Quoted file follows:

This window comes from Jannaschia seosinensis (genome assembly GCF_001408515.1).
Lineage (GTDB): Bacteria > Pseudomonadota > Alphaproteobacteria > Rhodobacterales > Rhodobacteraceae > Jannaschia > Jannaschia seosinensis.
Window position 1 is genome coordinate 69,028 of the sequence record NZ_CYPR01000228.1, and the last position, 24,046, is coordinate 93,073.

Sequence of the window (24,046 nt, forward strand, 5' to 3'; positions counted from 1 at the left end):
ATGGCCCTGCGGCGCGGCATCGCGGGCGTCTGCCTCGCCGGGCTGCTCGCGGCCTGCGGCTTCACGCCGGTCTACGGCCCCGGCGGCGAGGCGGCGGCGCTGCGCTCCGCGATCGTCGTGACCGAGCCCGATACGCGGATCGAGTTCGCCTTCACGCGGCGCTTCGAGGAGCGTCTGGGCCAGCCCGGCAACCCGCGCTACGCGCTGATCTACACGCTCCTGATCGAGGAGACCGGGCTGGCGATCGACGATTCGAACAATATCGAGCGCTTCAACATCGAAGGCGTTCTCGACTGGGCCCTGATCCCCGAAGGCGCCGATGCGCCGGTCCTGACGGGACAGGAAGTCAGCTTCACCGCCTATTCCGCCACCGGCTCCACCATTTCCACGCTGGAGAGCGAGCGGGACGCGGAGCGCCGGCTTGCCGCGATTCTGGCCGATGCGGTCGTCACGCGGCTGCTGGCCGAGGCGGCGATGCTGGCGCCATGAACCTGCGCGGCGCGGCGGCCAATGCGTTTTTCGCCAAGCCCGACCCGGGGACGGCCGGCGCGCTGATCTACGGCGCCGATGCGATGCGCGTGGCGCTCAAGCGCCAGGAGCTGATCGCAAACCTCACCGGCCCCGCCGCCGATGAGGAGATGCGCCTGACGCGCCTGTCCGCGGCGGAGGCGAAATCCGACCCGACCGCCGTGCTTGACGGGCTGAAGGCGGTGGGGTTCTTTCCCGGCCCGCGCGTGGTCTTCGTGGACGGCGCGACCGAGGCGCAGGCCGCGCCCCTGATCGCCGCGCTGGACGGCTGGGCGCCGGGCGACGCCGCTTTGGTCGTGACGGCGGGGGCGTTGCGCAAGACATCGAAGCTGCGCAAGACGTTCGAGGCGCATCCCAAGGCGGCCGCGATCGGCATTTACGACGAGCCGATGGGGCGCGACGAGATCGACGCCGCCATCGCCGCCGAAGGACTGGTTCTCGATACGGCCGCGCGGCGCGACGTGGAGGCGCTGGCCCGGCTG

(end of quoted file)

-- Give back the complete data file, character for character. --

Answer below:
This window comes from Jannaschia seosinensis (genome assembly GCF_001408515.1).
Lineage (GTDB): Bacteria > Pseudomonadota > Alphaproteobacteria > Rhodobacterales > Rhodobacteraceae > Jannaschia > Jannaschia seosinensis.
Window position 1 is genome coordinate 69,028 of the sequence record NZ_CYPR01000228.1, and the last position, 24,046, is coordinate 93,073.

Sequence of the window (24,046 nt, forward strand, 5' to 3'; positions counted from 1 at the left end):
ATGGCCCTGCGGCGCGGCATCGCGGGCGTCTGCCTCGCCGGGCTGCTCGCGGCCTGCGGCTTCACGCCGGTCTACGGCCCCGGCGGCGAGGCGGCGGCGCTGCGCTCCGCGATCGTCGTGACCGAGCCCGATACGCGGATCGAGTTCGCCTTCACGCGGCGCTTCGAGGAGCGTCTGGGCCAGCCCGGCAACCCGCGCTACGCGCTGATCTACACGCTCCTGATCGAGGAGACCGGGCTGGCGATCGACGATTCGAACAATATCGAGCGCTTCAACATCGAAGGCGTTCTCGACTGGGCCCTGATCCCCGAAGGCGCCGATGCGCCGGTCCTGACGGGACAGGAAGTCAGCTTCACCGCCTATTCCGCCACCGGCTCCACCATTTCCACGCTGGAGAGCGAGCGGGACGCGGAGCGCCGGCTTGCCGCGATTCTGGCCGATGCGGTCGTCACGCGGCTGCTGGCCGAGGCGGCGATGCTGGCGCCATGAACCTGCGCGGCGCGGCGGCCAATGCGTTTTTCGCCAAGCCCGACCCGGGGACGGCCGGCGCGCTGATCTACGGCGCCGATGCGATGCGCGTGGCGCTCAAGCGCCAGGAGCTGATCGCAAACCTCACCGGCCCCGCCGCCGATGAGGAGATGCGCCTGACGCGCCTGTCCGCGGCGGAGGCGAAATCCGACCCGACCGCCGTGCTTGACGGGCTGAAGGCGGTGGGGTTCTTTCCCGGCCCGCGCGTGGTCTTCGTGGACGGCGCGACCGAGGCGCAGGCCGCGCCCCTGATCGCCGCGCTGGACGGCTGGGCGCCGGGCGACGCCGCTTTGGTCGTGACGGCGGGGGCGTTGCGCAAGACATCGAAGCTGCGCAAGACGTTCGAGGCGCATCCCAAGGCGGCCGCGATCGGCATTTACGACGAGCCGATGGGGCGCGACGAGATCGACGCCGCCATCGCCGCCGAAGGACTGGTTCTCGATACGGCCGCGCGGCGCGACGTGGAGGCGCTGGCCCGGCTG